A lifelong love of Mother Goose Kinderman: As a child, nursery rhymes helped foster in the popular entertainer a love of literature that he helps to instill in others.

Reading Life

December 27, 1998|By Nancy Knisley | Nancy Knisley,CONTRIBUTING WRITER

Barely minutes into John "The Kinderman" Taylor's show at Baltimore County's Catonsville library branch, children in the audience are under his spell. They sway to the rhythm, clap to the beat, sing along and repeat the rhymes, and imitate his movements.

The more inhibited adults are hard pressed to keep still in another successful performance by one of Baltimore's most popular children's entertainers.

Parents who wonder if the reading they do with their children has any long-term effects only have to hear Kinderman's story.

Taylor, 62, says the foundation for that afternoon's performance was not laid in rehearsals, or the hours spent composing original songs and rhymes or drawing the pictures of the Mother Goose characters he uses in his show.

Taylor, who grew up in Baltimore, traces his performing roots, his love of theater and appreciation of rhythm and rhyme directly to his earliest boyhood reading.

Taylor's parents stressed the importance of learning to read, and his mother surrounded her two boys with books. When he was too young to read on his own, his mother read to him.

The books that made the biggest impression on the preschool Taylor were those with Mother Goose rhymes, he says -- at first the fanciful pictures, but eventually the rhymes, reread so often they were memorized.

When he started school, his teachers would sometimes ask students to recite nursery rhymes, and Taylor says he eagerly volunteered. He enjoyed the attention of an audience, the approval of his teachers, and a sense of pride and accomplishment from those classroom recitations.

As Taylor got a little older and began to expand his repertoire, he saw the link between reading well and his desire to perform. If he wanted a role in church pageants, he had to be able to read the script. To be successful in declamation contests, in which the competitors would recite lengthy classic poems from memory, he had to be able to read more challenging poetry.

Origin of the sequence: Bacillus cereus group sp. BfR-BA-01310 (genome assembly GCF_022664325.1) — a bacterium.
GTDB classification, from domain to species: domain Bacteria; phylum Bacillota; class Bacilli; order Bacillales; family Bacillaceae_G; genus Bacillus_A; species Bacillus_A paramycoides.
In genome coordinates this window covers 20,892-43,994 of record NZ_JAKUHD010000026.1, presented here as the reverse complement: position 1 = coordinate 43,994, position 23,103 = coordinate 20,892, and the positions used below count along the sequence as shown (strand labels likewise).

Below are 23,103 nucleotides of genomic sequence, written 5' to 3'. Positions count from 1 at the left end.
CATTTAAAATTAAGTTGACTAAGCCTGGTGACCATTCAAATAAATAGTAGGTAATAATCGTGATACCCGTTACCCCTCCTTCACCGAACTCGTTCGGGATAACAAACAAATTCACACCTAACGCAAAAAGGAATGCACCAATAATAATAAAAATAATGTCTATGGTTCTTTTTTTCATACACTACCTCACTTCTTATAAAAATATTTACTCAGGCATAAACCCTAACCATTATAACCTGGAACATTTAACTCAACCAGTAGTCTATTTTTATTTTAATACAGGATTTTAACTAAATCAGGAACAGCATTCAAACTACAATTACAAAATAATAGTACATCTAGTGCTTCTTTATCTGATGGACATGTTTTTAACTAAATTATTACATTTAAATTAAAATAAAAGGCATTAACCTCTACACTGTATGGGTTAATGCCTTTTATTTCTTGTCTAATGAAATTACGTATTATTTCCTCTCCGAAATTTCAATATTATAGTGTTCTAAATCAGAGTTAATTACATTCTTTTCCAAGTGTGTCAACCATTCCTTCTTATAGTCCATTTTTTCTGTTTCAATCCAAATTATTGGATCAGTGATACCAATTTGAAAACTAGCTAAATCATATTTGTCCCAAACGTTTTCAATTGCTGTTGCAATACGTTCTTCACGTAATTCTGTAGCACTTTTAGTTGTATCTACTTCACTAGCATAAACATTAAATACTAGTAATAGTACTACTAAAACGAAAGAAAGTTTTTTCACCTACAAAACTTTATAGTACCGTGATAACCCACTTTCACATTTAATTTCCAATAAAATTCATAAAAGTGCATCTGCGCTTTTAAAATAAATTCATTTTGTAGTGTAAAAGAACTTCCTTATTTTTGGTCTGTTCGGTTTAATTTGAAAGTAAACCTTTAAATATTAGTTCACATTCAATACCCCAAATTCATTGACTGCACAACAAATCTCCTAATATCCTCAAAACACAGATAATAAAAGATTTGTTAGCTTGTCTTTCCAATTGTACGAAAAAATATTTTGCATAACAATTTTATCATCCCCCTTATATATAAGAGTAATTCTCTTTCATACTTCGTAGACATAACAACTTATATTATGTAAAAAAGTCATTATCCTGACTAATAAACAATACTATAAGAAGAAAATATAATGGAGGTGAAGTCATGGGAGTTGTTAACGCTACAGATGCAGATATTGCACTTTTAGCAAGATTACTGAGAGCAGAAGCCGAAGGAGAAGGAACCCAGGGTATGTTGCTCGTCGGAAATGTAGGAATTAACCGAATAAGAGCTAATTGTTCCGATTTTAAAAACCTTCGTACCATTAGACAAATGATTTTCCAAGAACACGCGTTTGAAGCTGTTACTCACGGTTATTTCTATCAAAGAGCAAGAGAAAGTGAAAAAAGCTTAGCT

In time, more sophisticated children's literature replaced Mother Goose as his favorites. He especially liked novels of adventure like "Gulliver's Travels," "Treasure Island" and "Robinson Crusoe," as well as "Peter Pan" and "Alice in Wonderland." He devoured comic books -- Batman was his favorite -- and owned thousands.

After earning a degree in art education from Morgan State, Taylor again found himself in front of a classroom -- this time as a teacher. But the itch to perform never waned. In 1986, after stints as a dance and aerobics instructor, he became "The Kinderman" and has been delighting children and parents alike with his upbeat, child-friendly performances -- teaching through music, movement and rhymes.

He entertains in numerous shows each year across the country and has a wider audience through his children's show airing at 10: 30 a.m. Saturdays on WMAR-TV -- which won an Emmy this year, and which he hopes will be in syndication next year.

Taylor laments that his television and video work -- he has two videos due in January, "Get Loose With Mother Goose" and "Black Hall of Fame" -- keeps him too busy to spend much time reading.

But books remain an important part of his life: He is the author of a manual for the Wolf Trap Institute of Early Learning Through the Arts on teaching children through the use of art, movement, drama and music. And he is planning publication of his series of Mother Goose books.

And because Mother Goose retains such a big place in his heart, vTC he haunts used book stores and thrift shops, searching for books of rhymes to add to his large collection.

Pub Date: 12/27/98

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